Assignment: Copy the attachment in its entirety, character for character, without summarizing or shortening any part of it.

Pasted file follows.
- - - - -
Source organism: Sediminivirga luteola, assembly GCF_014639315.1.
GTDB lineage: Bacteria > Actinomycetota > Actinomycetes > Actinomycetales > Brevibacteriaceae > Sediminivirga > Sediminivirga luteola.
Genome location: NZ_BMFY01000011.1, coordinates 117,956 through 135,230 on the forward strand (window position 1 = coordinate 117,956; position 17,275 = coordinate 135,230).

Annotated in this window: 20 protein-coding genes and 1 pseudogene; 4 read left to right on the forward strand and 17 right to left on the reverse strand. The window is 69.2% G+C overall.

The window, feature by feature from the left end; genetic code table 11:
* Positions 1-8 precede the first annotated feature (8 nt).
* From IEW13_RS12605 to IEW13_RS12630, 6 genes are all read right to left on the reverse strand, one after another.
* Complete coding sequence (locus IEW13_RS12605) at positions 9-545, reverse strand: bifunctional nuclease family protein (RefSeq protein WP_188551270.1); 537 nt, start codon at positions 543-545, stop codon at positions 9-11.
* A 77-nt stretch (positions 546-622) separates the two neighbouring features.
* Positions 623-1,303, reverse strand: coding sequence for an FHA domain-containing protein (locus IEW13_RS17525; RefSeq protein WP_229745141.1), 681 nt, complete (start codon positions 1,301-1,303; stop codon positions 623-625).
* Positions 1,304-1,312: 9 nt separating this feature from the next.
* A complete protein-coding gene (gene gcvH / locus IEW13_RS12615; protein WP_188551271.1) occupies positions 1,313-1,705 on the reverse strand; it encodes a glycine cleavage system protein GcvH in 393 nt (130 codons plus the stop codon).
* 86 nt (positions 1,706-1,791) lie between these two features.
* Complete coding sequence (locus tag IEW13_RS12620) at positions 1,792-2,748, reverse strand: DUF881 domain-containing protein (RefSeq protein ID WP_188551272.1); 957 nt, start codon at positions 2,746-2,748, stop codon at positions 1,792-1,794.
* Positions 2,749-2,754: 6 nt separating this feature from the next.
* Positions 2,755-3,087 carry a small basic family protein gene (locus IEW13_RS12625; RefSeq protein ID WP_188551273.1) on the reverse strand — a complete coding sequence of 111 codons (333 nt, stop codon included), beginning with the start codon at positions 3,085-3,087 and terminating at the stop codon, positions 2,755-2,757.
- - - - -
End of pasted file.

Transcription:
Source organism: Sediminivirga luteola, assembly GCF_014639315.1.
GTDB lineage: Bacteria > Actinomycetota > Actinomycetes > Actinomycetales > Brevibacteriaceae > Sediminivirga > Sediminivirga luteola.
Genome location: NZ_BMFY01000011.1, coordinates 117,956 through 135,230 on the forward strand (window position 1 = coordinate 117,956; position 17,275 = coordinate 135,230).

Annotated in this window: 20 protein-coding genes and 1 pseudogene; 4 read left to right on the forward strand and 17 right to left on the reverse strand. The window is 69.2% G+C overall.

The window, feature by feature from the left end; genetic code table 11:
* Positions 1-8 precede the first annotated feature (8 nt).
* From IEW13_RS12605 to IEW13_RS12630, 6 genes are all read right to left on the reverse strand, one after another.
* Complete coding sequence (locus IEW13_RS12605) at positions 9-545, reverse strand: bifunctional nuclease family protein (RefSeq protein WP_188551270.1); 537 nt, start codon at positions 543-545, stop codon at positions 9-11.
* A 77-nt stretch (positions 546-622) separates the two neighbouring features.
* Positions 623-1,303, reverse strand: coding sequence for an FHA domain-containing protein (locus IEW13_RS17525; RefSeq protein WP_229745141.1), 681 nt, complete (start codon positions 1,301-1,303; stop codon positions 623-625).
* Positions 1,304-1,312: 9 nt separating this feature from the next.
* A complete protein-coding gene (gene gcvH / locus IEW13_RS12615; protein WP_188551271.1) occupies positions 1,313-1,705 on the reverse strand; it encodes a glycine cleavage system protein GcvH in 393 nt (130 codons plus the stop codon).
* 86 nt (positions 1,706-1,791) lie between these two features.
* Complete coding sequence (locus tag IEW13_RS12620) at positions 1,792-2,748, reverse strand: DUF881 domain-containing protein (RefSeq protein ID WP_188551272.1); 957 nt, start codon at positions 2,746-2,748, stop codon at positions 1,792-1,794.
* Positions 2,749-2,754: 6 nt separating this feature from the next.
* Positions 2,755-3,087 carry a small basic family protein gene (locus IEW13_RS12625; RefSeq protein ID WP_188551273.1) on the reverse strand — a complete coding sequence of 111 codons (333 nt, stop codon included), beginning with the start codon at positions 3,085-3,087 and terminating at the stop codon, positions 2,755-2,757.